Film reviews and more since 2009

Level 16 (2018) review

Dir. Danishka Esterhazy

By: Steve Pulaski

Rating: ★★★

Part of me and my girlfriend’s 30-movie Halloween marathon.

If you can let the derivative and slightly questionable plot developments slide, Level 16 manages to be effective dystopian entertainment. Not to mention, with our world in the hellish state that it is, it’s at least more entertaining than turning on the evening news.

Written and directed by Danishka Esterhazy (The Banana Splits Movie), Level 16 is set in a suffocatingly drab all-girl boarding school. The facility is akin to a prison: antiseptic, windowless, and defined by various levels to which its unfortunate female subjects are promoted or demoted. Katie Douglas stars as Vivien, one of the residents, who has just been assigned to Rose Hall on Level 16 of the building. A veteran of the establishment, she asserts herself as soon as she arrives: “Each hall has its top girl and in this hall it’s me.”

Headmaster Brixil (Sara Canning) and the staff physician Dr. Miro (Peter Outerbridge) preach the core principles of cleanliness, obedience, patience, and humility to the girls. Above all else, they’re taught to be “clean girls,” who sidestep anger in favor of passive acceptance. The girls can’t remember life before this so-called “school.” They spend their days on a strictly regimented diet of indoctrination by way of videos and vitamins, with an industrial surveillance system monitoring their every move, assuring compliance.

One of Vivien’s new roommates is Sophia (Celina Martin), her ex-best friend who broke their bond after an incident we see occur early into the film. When they reconnect on Level 16, the outcast Sophia tells Vivien what she has discovered about the school, such as what happens after the girls take their vitamins and retreat to their dorm to sleep at night. Later, Vivien begins to bond with Dr. Miro, who extends his niceties while tending to a peculiar bedsore on her back. “When a girl is obedient and sweet, the world cannot help but love her,” he tells Vivien, reinforcing the school’s principles.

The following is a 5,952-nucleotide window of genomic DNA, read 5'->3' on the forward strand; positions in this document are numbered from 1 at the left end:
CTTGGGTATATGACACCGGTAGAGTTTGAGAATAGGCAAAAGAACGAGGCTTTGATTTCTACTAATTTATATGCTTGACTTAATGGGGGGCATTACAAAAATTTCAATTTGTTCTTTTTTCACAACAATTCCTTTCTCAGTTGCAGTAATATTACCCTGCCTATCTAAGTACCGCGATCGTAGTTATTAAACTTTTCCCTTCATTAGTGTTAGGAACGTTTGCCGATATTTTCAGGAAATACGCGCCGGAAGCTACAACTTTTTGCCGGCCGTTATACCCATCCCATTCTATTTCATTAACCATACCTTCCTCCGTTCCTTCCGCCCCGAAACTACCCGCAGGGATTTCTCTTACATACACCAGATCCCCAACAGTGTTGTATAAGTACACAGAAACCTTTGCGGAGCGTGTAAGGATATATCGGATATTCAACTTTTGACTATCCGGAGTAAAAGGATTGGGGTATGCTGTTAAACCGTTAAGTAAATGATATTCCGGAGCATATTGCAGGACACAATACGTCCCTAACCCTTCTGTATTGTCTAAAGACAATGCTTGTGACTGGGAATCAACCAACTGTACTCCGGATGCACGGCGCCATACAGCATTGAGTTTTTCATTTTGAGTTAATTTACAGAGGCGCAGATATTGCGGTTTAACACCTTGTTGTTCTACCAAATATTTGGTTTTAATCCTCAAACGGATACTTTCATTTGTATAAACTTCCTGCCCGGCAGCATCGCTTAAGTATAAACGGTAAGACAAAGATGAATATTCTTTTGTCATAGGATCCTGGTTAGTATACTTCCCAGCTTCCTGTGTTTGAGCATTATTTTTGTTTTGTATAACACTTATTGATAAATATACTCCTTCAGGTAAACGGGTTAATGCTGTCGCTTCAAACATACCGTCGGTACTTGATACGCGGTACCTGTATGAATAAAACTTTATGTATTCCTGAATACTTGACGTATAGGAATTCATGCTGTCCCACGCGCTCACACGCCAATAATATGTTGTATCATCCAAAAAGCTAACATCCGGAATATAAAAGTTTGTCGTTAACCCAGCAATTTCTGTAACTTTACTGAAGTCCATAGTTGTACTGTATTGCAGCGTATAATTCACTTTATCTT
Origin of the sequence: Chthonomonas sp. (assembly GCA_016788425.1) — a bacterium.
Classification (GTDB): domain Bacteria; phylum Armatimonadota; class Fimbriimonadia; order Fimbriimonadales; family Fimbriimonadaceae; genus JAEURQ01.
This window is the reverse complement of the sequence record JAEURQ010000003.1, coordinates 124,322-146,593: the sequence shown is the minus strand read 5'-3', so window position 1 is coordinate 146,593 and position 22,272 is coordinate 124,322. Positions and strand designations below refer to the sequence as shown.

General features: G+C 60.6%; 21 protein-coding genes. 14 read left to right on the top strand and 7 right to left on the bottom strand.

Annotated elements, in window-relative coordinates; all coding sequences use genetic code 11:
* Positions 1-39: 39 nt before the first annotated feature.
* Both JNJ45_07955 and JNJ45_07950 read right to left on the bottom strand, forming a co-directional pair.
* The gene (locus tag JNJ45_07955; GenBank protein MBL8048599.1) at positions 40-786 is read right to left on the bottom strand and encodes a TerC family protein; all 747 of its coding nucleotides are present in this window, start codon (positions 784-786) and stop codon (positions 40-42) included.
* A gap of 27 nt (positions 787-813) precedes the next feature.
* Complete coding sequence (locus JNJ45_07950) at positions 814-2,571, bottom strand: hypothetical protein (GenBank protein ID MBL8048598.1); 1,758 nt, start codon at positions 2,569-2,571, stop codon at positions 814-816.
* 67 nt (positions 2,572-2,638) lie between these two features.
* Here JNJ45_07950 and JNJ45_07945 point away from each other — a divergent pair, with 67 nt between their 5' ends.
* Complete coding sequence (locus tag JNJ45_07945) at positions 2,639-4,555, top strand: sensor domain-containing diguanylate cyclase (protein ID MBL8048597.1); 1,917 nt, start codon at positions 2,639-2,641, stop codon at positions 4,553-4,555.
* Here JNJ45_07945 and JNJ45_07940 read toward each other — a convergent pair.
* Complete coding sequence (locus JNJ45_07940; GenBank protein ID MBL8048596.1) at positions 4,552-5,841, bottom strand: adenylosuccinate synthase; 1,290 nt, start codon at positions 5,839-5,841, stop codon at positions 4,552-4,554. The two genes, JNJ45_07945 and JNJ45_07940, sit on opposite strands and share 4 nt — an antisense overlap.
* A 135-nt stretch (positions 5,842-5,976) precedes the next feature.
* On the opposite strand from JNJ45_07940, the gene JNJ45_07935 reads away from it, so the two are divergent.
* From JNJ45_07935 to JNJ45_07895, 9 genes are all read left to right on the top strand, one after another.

You know where this is going, at least for the most part. Level 16 becomes a jailbreak movie in the back-half of its runtime. Esterhazy’s script is ultra-conservative with its reveals; she is deftly reticent in giving us the full picture and scope of what this school is truly about. Like the best films of its genre, Level 16 locks in on Vivien so much so that it tells the story through her eyes and experiences.

It’s hard not to think of a plethora of other films while watching this one, be it The Island, Lord of the Flies, or The Stanford Prison Experiment, if we’re going to get weird here. Esterhazy takes the common framework of a group of innocent individuals being indoctrinated, with one of them slowly becoming more sentient and recognizing their agency, and installs some modern, feminist themes. If you can look beyond some incredulous instances — such as the school’s confounding security system, which conveniently doesn’t activate in the third act until it’s too late — you’ll at least be rewarded with an ending that answers most major questions.

NOTE: Level 16 is streaming exclusively on Netflix.

Starring: Katie Douglas, Celina Martin, Sara Canning, Peter Outerbridge, and Alexis Whelan. Directed by: Danishka Esterhazy.

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About Steve Pulaski

Steve Pulaski has been reviewing movies since 2009 for a barrage of different outlets. He graduated North Central College in 2018 and currently works as an on-air radio personality. He also hosts a weekly movie podcast called "Sleepless with Steve," dedicated to film and the film industry, on his YouTube channel. In addition to writing, he's a die-hard Chicago Bears fan and has two cats, appropriately named Siskel and Ebert!

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